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2,406 bytes added ,  18:54, 10 December 2019
==Expert Commentary: Tyler Robinson ==
#[ Sophos Uncovers New Version of Snatch Ransomware]A New Variant of ransomware is using a novel but not NEW technique for safe mode EDR/AV evasion. new variant of ransomware is using a not new but still novel technique. The Snatch ransomware is using Safe Mode after reboot to bypass EDR and AV. This variant of Ransomware is continually getting new feature sets as well as buying initial access within corporations to begin infection, exfiltration, and lateral movement. Sophos Labs have released information regarding this new feature in a blog post and as part of their 2020 report. The ransomware uses a service that starts in Safe Mode and proceeds to encrypt the hard drive once it is rebooted. This often bypasses or limits many AV and EDR products allowing the ransomware to encrypt unimpeded.While this is nothing new, check out Episode 482 of Security Weekly. , this does show that ransomware and exploit kits are often updated and feature sets improved. Additionally, the initial access vector is being shown to often be bought or sold off, with man of the targets being attributed to bad security practices such as exposing RDP to the internet, poor passwords, and external services without MFA.So why is ransomware still such an issue in 2019? With AV/EDR, File monitoring and DLP catching so much more how are these places still having such widespread success? Not getting the fundamentals right! My prediction of 2019 still carries over to 2020, the gap between the security maturity of organizations will begin to become more apparent. Having some basics really setup correctly; good passwords, MFA on all external services, host-based firewalls blocking host to host SMB, endpoint logging (basics? Sysmon is free!), proper file share permission, basic network segmentation for servers and services.So Snatch and it’s new feature-set is pretty novel but I see this as just another variant of ransomware so keep up working on the list of fundamentals and don’t worry so much about locking down safe mode. This may not be as dangerous for corps due to network protections hopefully (hahah) and much of the really important data should be on a network share that is backed-up and typically not mounted during safe mode.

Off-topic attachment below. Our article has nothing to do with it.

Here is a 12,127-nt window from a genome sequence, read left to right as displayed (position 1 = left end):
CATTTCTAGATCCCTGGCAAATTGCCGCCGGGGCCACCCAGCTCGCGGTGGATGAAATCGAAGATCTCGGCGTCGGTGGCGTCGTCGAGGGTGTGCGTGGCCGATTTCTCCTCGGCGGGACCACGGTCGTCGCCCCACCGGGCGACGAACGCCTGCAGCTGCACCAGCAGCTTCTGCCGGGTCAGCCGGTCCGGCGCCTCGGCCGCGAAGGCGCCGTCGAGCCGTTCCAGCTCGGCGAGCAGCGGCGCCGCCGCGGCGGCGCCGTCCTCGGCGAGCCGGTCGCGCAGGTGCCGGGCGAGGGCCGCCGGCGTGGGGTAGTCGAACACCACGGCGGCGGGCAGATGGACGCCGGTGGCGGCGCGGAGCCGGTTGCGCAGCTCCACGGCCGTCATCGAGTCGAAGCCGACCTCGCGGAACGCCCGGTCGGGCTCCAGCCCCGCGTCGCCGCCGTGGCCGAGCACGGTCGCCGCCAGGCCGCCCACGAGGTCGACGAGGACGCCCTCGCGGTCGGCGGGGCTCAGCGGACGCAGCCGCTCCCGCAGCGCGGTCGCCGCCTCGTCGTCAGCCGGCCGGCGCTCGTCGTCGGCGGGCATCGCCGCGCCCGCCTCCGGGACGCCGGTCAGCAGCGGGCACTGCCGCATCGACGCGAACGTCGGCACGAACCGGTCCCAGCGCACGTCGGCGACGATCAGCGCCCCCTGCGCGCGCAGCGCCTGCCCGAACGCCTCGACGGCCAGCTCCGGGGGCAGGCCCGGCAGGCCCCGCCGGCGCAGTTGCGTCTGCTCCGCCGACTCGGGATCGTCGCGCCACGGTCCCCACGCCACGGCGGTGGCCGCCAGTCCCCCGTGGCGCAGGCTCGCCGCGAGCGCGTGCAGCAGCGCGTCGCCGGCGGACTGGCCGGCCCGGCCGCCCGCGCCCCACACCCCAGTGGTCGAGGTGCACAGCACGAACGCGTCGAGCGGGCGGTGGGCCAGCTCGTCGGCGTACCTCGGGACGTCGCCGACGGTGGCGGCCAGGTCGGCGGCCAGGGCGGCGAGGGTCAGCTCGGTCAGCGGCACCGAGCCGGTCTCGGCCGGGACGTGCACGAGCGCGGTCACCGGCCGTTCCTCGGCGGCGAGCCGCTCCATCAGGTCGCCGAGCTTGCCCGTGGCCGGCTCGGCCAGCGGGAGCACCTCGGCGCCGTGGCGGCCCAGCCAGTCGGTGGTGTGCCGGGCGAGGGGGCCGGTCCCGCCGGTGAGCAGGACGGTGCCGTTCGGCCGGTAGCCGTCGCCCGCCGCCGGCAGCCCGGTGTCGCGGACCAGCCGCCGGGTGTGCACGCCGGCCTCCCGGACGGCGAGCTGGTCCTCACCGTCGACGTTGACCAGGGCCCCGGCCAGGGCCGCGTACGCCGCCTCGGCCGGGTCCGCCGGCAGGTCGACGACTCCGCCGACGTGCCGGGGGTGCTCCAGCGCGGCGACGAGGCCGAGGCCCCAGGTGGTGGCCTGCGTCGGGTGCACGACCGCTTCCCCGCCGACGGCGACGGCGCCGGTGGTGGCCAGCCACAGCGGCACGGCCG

<!-- [[File:AdamGordon.jpg|thumb|right|<center>[ Adam Gordon] is an Edutainer at [ ITProTV].</center>]] -->


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